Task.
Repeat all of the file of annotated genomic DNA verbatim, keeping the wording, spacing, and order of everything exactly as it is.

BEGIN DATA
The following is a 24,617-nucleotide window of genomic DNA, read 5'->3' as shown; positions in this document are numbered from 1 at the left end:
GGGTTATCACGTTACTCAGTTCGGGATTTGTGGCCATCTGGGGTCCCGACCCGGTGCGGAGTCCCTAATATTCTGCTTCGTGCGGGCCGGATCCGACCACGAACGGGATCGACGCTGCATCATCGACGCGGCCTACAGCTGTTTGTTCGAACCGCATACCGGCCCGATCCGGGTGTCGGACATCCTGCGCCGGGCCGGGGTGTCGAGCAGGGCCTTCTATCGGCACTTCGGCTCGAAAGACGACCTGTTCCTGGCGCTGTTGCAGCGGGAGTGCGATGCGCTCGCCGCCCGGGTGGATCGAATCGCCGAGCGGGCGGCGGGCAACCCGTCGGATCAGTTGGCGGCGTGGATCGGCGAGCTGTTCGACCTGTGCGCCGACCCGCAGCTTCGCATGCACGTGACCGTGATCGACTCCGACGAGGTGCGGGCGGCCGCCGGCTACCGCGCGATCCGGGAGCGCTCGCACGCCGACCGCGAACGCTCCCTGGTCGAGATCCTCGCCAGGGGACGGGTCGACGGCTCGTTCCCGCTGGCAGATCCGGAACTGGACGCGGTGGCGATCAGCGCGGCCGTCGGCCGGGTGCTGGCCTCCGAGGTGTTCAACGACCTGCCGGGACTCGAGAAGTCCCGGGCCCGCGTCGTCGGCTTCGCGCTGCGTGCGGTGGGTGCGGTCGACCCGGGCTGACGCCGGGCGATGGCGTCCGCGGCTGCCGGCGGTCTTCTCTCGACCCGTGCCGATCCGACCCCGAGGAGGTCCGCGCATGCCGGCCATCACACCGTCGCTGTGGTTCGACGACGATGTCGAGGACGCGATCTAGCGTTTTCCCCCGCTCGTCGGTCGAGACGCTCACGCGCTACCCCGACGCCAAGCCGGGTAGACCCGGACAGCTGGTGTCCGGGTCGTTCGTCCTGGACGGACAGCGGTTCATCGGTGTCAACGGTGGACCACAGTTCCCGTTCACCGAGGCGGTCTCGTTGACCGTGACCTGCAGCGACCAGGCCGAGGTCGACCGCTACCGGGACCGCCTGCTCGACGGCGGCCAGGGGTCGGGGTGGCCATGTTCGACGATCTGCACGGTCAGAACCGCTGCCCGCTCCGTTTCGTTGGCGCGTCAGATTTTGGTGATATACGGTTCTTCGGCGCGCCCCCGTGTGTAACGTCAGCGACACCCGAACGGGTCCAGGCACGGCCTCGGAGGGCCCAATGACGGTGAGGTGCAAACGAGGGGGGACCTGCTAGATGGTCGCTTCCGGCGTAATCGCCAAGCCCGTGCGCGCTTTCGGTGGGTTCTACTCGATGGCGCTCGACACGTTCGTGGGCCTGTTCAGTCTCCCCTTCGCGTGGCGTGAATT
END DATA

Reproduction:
The following is a 24,617-nucleotide window of genomic DNA, read 5'->3' as shown; positions in this document are numbered from 1 at the left end:
GGGTTATCACGTTACTCAGTTCGGGATTTGTGGCCATCTGGGGTCCCGACCCGGTGCGGAGTCCCTAATATTCTGCTTCGTGCGGGCCGGATCCGACCACGAACGGGATCGACGCTGCATCATCGACGCGGCCTACAGCTGTTTGTTCGAACCGCATACCGGCCCGATCCGGGTGTCGGACATCCTGCGCCGGGCCGGGGTGTCGAGCAGGGCCTTCTATCGGCACTTCGGCTCGAAAGACGACCTGTTCCTGGCGCTGTTGCAGCGGGAGTGCGATGCGCTCGCCGCCCGGGTGGATCGAATCGCCGAGCGGGCGGCGGGCAACCCGTCGGATCAGTTGGCGGCGTGGATCGGCGAGCTGTTCGACCTGTGCGCCGACCCGCAGCTTCGCATGCACGTGACCGTGATCGACTCCGACGAGGTGCGGGCGGCCGCCGGCTACCGCGCGATCCGGGAGCGCTCGCACGCCGACCGCGAACGCTCCCTGGTCGAGATCCTCGCCAGGGGACGGGTCGACGGCTCGTTCCCGCTGGCAGATCCGGAACTGGACGCGGTGGCGATCAGCGCGGCCGTCGGCCGGGTGCTGGCCTCCGAGGTGTTCAACGACCTGCCGGGACTCGAGAAGTCCCGGGCCCGCGTCGTCGGCTTCGCGCTGCGTGCGGTGGGTGCGGTCGACCCGGGCTGACGCCGGGCGATGGCGTCCGCGGCTGCCGGCGGTCTTCTCTCGACCCGTGCCGATCCGACCCCGAGGAGGTCCGCGCATGCCGGCCATCACACCGTCGCTGTGGTTCGACGACGATGTCGAGGACGCGATCTAGCGTTTTCCCCCGCTCGTCGGTCGAGACGCTCACGCGCTACCCCGACGCCAAGCCGGGTAGACCCGGACAGCTGGTGTCCGGGTCGTTCGTCCTGGACGGACAGCGGTTCATCGGTGTCAACGGTGGACCACAGTTCCCGTTCACCGAGGCGGTCTCGTTGACCGTGACCTGCAGCGACCAGGCCGAGGTCGACCGCTACCGGGACCGCCTGCTCGACGGCGGCCAGGGGTCGGGGTGGCCATGTTCGACGATCTGCACGGTCAGAACCGCTGCCCGCTCCGTTTCGTTGGCGCGTCAGATTTTGGTGATATACGGTTCTTCGGCGCGCCCCCGTGTGTAACGTCAGCGACACCCGAACGGGTCCAGGCACGGCCTCGGAGGGCCCAATGACGGTGAGGTGCAAACGAGGGGGGACCTGCTAGATGGTCGCTTCCGGCGTAATCGCCAAGCCCGTGCGCGCTTTCGGTGGGTTCTACTCGATGGCGCTCGACACGTTCGTGGGCCTGTTCAGTCTCCCCTTCGCGTGGCGTGAATT